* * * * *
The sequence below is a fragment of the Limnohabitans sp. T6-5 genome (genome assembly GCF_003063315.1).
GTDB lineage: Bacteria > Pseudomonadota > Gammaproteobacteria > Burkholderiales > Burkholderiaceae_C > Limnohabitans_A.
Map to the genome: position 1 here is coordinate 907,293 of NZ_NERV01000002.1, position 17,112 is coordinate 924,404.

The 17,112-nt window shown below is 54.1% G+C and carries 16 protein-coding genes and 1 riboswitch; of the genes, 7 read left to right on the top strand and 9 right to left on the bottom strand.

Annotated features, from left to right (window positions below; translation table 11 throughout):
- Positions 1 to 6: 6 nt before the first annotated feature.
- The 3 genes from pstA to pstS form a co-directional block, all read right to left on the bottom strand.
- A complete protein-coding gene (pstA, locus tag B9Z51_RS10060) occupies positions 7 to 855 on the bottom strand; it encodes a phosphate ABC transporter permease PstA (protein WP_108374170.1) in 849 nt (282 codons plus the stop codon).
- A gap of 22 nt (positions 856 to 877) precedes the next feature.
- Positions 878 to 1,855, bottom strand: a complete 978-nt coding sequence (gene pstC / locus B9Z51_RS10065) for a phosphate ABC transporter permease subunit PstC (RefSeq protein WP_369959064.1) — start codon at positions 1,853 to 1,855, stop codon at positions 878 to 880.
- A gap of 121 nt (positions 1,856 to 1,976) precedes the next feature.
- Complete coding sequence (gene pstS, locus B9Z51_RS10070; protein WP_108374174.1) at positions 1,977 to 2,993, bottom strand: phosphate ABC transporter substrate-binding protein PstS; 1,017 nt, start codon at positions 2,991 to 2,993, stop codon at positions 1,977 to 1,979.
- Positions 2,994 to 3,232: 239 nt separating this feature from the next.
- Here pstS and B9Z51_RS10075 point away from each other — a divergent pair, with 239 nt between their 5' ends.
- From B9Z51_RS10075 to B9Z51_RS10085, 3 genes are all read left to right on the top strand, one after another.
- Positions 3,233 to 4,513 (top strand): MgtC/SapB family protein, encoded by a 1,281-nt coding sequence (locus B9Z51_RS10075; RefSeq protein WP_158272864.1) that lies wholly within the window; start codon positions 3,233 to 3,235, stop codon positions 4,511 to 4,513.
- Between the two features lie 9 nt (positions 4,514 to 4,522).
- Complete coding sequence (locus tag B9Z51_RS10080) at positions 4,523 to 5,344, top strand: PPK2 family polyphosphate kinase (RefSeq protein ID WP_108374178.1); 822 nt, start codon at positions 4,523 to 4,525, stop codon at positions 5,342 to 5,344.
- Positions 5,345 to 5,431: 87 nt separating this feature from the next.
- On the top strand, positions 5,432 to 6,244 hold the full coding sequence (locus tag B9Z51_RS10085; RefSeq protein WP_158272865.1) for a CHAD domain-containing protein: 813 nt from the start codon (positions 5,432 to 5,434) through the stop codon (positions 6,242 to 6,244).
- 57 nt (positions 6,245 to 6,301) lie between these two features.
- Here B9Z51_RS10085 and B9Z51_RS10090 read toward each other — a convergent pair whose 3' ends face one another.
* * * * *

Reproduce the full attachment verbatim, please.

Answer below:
The sequence below is a fragment of the Limnohabitans sp. T6-5 genome (genome assembly GCF_003063315.1).
GTDB lineage: Bacteria > Pseudomonadota > Gammaproteobacteria > Burkholderiales > Burkholderiaceae_C > Limnohabitans_A.
Map to the genome: position 1 here is coordinate 907,293 of NZ_NERV01000002.1, position 17,112 is coordinate 924,404.

The 17,112-nt window shown below is 54.1% G+C and carries 16 protein-coding genes and 1 riboswitch; of the genes, 7 read left to right on the top strand and 9 right to left on the bottom strand.

Annotated features, from left to right (window positions below; translation table 11 throughout):
- Positions 1 to 6: 6 nt before the first annotated feature.
- The 3 genes from pstA to pstS form a co-directional block, all read right to left on the bottom strand.
- A complete protein-coding gene (pstA, locus tag B9Z51_RS10060) occupies positions 7 to 855 on the bottom strand; it encodes a phosphate ABC transporter permease PstA (protein WP_108374170.1) in 849 nt (282 codons plus the stop codon).
- A gap of 22 nt (positions 856 to 877) precedes the next feature.
- Positions 878 to 1,855, bottom strand: a complete 978-nt coding sequence (gene pstC / locus B9Z51_RS10065) for a phosphate ABC transporter permease subunit PstC (RefSeq protein WP_369959064.1) — start codon at positions 1,853 to 1,855, stop codon at positions 878 to 880.
- A gap of 121 nt (positions 1,856 to 1,976) precedes the next feature.
- Complete coding sequence (gene pstS, locus B9Z51_RS10070; protein WP_108374174.1) at positions 1,977 to 2,993, bottom strand: phosphate ABC transporter substrate-binding protein PstS; 1,017 nt, start codon at positions 2,991 to 2,993, stop codon at positions 1,977 to 1,979.
- Positions 2,994 to 3,232: 239 nt separating this feature from the next.
- Here pstS and B9Z51_RS10075 point away from each other — a divergent pair, with 239 nt between their 5' ends.
- From B9Z51_RS10075 to B9Z51_RS10085, 3 genes are all read left to right on the top strand, one after another.
- Positions 3,233 to 4,513 (top strand): MgtC/SapB family protein, encoded by a 1,281-nt coding sequence (locus B9Z51_RS10075; RefSeq protein WP_158272864.1) that lies wholly within the window; start codon positions 3,233 to 3,235, stop codon positions 4,511 to 4,513.
- Between the two features lie 9 nt (positions 4,514 to 4,522).
- Complete coding sequence (locus tag B9Z51_RS10080) at positions 4,523 to 5,344, top strand: PPK2 family polyphosphate kinase (RefSeq protein ID WP_108374178.1); 822 nt, start codon at positions 4,523 to 4,525, stop codon at positions 5,342 to 5,344.
- Positions 5,345 to 5,431: 87 nt separating this feature from the next.
- On the top strand, positions 5,432 to 6,244 hold the full coding sequence (locus tag B9Z51_RS10085; RefSeq protein WP_158272865.1) for a CHAD domain-containing protein: 813 nt from the start codon (positions 5,432 to 5,434) through the stop codon (positions 6,242 to 6,244).
- 57 nt (positions 6,245 to 6,301) lie between these two features.
- Here B9Z51_RS10085 and B9Z51_RS10090 read toward each other — a convergent pair whose 3' ends face one another.